Proofreading Techniques & Tips for Business Communications
  • 6-minute read
  • 22nd May 2023

Proofreading Techniques & Tips for Business Communications

When you’re sharing information via business communications, whether internally or externally, conveying a consistent, clear message that reflects your brand and achieves your objectives is essential.

 And if you want your communications to have the maximum impact, all content associated with your business should be thoroughly proofread. Overlooking this step can yield negative results and affect your bottom line.

 In this guide, we’ll discuss the following proofreading techniques and tips for business communication:

  1. Use your brand style guide
  2. Check for concision and clarity
  3. Avoid excessive or unnecessary jargon
  4. Verify times and dates
  5. Confirm factual accuracy
  6. Get a different perspective

Why You Should Proofread Business Communications

Through business communications, you exchange information within and outside your organization. They include internal communications among colleagues, such as presentations, memos, and company training, and external communications, such as press releases and social media.

Before you release any business communication, a proofreader should thoroughly review it to ensure it’s error-free, fluent, and well-structured. If you release content that isn’t proofread, it could have inaccuracies or mistakes that reflect poorly on your business. So, it’s never a good idea to skip proofreading – even for short pieces – because every item your business publishes can affect its standing in the industry.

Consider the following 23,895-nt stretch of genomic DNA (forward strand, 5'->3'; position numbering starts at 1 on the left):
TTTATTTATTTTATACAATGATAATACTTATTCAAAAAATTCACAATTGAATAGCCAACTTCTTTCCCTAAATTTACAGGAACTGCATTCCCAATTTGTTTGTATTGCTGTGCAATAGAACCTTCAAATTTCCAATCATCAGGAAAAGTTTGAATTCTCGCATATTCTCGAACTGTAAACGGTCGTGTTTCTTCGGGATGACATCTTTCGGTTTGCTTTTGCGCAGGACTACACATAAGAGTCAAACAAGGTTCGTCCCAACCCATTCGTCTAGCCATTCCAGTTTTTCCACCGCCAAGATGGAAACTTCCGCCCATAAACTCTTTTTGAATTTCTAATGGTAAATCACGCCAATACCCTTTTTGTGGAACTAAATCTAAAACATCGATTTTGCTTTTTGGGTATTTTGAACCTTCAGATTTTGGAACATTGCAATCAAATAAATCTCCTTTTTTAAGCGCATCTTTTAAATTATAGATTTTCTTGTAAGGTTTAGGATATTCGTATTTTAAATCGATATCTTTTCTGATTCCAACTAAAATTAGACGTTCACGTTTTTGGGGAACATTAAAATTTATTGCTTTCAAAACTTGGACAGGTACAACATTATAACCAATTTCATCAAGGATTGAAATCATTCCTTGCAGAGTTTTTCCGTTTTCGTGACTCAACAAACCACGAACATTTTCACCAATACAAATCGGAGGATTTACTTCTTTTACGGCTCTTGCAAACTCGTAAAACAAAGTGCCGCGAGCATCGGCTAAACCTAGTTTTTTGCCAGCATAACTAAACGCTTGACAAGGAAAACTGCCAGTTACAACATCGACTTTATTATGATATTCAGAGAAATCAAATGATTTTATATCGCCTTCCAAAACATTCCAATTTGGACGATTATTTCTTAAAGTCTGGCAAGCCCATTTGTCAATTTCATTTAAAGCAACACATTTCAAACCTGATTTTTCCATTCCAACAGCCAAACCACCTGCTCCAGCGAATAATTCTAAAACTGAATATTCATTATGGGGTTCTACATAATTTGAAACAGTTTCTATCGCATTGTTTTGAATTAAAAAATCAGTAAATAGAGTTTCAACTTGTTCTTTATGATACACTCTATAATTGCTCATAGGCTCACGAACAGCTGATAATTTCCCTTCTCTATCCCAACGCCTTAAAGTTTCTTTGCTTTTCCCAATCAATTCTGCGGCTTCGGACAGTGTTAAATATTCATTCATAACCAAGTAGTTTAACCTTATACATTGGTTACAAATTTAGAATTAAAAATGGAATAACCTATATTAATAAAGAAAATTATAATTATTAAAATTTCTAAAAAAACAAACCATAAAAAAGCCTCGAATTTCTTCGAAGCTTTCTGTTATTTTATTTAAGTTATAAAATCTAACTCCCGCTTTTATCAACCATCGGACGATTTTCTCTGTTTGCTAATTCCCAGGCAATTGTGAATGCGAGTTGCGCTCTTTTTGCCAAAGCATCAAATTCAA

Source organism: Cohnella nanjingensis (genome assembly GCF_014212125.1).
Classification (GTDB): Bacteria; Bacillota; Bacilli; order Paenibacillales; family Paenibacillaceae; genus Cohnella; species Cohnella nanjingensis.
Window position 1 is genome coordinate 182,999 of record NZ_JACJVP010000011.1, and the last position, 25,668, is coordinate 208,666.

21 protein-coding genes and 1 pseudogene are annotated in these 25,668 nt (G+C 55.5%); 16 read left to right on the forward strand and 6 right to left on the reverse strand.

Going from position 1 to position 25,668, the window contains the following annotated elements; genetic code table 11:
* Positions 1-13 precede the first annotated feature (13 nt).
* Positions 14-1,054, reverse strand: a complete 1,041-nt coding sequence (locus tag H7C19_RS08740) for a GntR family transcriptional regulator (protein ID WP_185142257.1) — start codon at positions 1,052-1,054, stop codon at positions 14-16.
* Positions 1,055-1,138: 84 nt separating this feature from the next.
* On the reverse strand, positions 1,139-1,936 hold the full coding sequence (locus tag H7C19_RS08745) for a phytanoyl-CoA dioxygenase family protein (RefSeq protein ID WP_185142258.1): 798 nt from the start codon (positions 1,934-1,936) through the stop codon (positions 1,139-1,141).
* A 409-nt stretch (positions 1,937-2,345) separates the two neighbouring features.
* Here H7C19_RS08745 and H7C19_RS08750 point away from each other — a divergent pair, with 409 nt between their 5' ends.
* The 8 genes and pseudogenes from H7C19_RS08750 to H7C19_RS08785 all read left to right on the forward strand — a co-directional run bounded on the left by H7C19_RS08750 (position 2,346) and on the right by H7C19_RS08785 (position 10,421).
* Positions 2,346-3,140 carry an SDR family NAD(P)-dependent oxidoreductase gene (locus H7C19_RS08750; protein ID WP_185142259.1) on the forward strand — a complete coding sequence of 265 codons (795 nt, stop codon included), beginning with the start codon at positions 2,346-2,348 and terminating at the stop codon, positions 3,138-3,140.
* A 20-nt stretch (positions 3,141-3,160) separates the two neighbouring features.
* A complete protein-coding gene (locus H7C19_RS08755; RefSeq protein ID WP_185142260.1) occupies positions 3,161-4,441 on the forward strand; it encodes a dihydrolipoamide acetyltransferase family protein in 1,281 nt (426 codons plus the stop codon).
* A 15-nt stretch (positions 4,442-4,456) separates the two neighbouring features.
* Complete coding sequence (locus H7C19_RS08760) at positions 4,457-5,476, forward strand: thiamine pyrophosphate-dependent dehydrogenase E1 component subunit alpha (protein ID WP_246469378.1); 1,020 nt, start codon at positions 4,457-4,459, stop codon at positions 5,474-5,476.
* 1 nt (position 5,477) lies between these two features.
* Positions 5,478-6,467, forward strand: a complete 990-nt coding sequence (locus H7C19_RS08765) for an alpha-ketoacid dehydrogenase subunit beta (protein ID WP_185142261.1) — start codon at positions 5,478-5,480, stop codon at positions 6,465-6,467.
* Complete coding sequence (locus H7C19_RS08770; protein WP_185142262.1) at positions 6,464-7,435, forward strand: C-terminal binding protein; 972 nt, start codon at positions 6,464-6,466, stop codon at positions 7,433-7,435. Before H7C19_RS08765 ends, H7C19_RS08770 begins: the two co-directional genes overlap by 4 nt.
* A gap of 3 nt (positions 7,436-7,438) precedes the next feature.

1. Use Your Brand Style Guide

Use your brand style guide when proofreading business communications to ensure they reflect your company’s standards for tone of voice, language, and point of view. This is because not all language rules are straightforward.

A style guide eliminates some of the guesswork associated with grammar and punctuation issues, such as whether to use a serial comma or capitalize a job title. If you don’t have a style guide, the content your business publishes may be inconsistent and disorganized, decreasing your brand influence and credibility.

2. Check for Concision and Clarity

Above all else, your brand’s messaging should be clear and concise to achieve your goals. For example, potential customers likely receive daily communications, such as emails, from multiple businesses, so yours should grab their attention and get right to the point.

No matter the form of communication or the audience, being direct and avoiding distractions from the overall message are key. To improve clarity, reduce wordiness by removing excessive adjectives and words that don’t add to your objective and eliminate word repetition or redundancy. If they persist, these issues can decrease your brand authority and cause your audience to lose interest in what you have to say.

3. Avoid Excessive or Unnecessary Jargon

You should use jargon (i.e., technical language associated with a specific industry) only when necessary. Unfamiliar terms or acronyms can be confusing or frustrating for the reader, so you should replace them with straightforward synonyms when possible.

And consider your audience: if your message is directed at potential customers, valuing clarity and simplicity over technical terminology is best. However, if you’re presenting quarterly earnings to top executives, some jargon is likely expected.